This paper takes ecological debt as a measure of environmental injustice, and appraises this idea as a driving force for change in the international legal system. Environmental justice is understood here as a fair distribution of charges and benefits derived from using natural resources, in order to provide minimal welfare standards to all human beings, including future generations. Ecological debt measures this injustice, as an unfair and illegitimate distribution of benefits and burdens within the social metabolism, including ecologically unequal exchange, as a disproportionate appropriation and impairment of common goods, such as the atmosphere. Structural features of the international system promote a lack of transparency, control and accountability of power, through a pro-growth and pro-freedom language. In theory, this discourse comes with the promise of compensation for ordinary people, but in fact it benefits only a few. Ecological debt, as a symptom of the pervasive injustice of the current balance of power, demands an equivalent response, unravelling and deconstructing real power behind the imagery of equally sovereign states. It claims a counterhegemonic agenda aiming at rebuilding international law from a pluralist, 'third world' or Southern perspective and improving the balance of power. Ecological debt should not only serve as a means of compensation, but as a conceptual definition of an unfair system of human relations, which needs change. It may also help to define the burdens to be assumed as costs for the change required in international relations, i.e. by promoting the constitutionalization of international law and providing appropriate protection to human beings under the paradigms of sustainability (not sustainable development) and equity.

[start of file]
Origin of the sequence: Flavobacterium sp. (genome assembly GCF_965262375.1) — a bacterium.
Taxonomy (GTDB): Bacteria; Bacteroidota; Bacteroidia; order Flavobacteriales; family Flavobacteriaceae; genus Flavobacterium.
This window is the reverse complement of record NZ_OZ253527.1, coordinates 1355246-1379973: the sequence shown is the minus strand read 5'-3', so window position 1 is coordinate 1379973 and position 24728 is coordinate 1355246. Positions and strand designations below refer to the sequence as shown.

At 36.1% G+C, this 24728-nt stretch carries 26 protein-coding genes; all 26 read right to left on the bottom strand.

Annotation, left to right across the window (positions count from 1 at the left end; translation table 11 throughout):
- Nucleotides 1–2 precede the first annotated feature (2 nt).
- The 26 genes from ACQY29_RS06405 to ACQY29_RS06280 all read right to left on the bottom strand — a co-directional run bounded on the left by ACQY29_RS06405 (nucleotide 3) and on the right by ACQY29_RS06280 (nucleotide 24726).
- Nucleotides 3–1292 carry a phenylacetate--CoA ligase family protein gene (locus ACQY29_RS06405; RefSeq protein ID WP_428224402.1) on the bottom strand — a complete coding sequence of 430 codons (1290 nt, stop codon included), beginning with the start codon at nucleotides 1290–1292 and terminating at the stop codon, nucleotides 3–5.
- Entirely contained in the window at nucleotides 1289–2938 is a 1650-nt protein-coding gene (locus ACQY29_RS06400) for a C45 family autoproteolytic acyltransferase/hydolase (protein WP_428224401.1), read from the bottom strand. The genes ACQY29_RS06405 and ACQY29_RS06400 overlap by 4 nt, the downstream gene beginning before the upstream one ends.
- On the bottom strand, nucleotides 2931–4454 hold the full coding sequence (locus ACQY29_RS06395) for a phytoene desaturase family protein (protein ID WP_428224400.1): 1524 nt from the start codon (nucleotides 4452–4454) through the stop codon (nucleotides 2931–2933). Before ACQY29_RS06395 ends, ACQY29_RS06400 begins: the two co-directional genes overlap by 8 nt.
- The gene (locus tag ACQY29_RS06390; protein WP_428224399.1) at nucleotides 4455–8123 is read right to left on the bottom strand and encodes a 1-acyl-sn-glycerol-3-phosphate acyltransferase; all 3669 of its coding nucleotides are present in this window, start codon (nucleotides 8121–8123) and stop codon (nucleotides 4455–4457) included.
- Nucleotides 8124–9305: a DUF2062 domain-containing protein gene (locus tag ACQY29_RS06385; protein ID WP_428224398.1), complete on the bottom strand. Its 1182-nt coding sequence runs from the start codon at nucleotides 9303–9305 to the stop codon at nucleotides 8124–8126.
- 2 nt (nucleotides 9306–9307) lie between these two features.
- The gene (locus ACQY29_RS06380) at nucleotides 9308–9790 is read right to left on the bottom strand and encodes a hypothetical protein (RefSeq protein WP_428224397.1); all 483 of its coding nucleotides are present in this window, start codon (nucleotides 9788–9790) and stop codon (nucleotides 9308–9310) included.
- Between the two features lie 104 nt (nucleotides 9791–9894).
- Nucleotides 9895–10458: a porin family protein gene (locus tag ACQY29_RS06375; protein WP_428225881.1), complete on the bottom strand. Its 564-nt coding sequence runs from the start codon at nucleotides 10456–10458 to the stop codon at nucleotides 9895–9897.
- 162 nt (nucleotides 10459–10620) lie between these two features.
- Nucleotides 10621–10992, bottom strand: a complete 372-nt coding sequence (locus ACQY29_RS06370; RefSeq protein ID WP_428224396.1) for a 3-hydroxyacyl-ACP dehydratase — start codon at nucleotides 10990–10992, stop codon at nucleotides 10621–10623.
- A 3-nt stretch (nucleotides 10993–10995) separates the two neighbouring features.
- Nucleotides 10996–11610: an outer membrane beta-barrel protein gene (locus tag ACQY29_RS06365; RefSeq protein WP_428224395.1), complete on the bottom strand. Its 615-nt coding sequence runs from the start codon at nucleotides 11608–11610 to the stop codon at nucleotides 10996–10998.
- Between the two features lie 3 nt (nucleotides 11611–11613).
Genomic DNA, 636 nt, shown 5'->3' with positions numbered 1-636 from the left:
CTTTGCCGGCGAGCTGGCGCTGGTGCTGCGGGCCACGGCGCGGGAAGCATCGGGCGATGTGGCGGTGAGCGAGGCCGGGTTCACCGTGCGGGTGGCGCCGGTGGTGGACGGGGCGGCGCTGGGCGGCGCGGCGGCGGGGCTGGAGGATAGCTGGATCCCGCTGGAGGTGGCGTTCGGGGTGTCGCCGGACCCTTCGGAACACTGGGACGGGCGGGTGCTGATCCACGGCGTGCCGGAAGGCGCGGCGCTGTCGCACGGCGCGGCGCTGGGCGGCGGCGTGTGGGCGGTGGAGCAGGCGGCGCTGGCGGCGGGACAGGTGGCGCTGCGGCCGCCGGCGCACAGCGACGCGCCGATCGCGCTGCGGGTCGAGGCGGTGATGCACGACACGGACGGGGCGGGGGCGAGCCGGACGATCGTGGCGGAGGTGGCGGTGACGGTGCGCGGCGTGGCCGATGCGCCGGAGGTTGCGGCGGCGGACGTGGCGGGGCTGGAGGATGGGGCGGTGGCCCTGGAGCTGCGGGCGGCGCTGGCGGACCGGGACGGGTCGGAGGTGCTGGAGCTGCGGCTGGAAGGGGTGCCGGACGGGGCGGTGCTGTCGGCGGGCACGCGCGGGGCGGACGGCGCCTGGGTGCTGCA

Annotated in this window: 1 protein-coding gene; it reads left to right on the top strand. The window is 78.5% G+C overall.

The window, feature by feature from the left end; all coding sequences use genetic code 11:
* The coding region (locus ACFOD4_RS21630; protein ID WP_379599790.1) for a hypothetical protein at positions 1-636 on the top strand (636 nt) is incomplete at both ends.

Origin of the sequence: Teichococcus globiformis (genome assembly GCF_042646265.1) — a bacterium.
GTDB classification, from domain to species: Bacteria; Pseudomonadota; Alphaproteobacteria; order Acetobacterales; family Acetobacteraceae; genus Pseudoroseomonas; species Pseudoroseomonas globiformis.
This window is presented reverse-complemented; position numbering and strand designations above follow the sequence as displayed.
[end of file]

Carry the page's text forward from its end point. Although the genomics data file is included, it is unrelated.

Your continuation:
Keywords: environmental justice, ecological debt, international legal system
How to Cite:
Jaria i Manzano, J. & Cardesa-Salzmann, A. & Pigrau, A. & Borràs, S., (2016) “Measuring environmental injustice: how ecological debt defines a radical change in the international legal system”, Journal of Political Ecology 23(1), 381-393. doi: https://doi.org/10.2458/v23i1.20225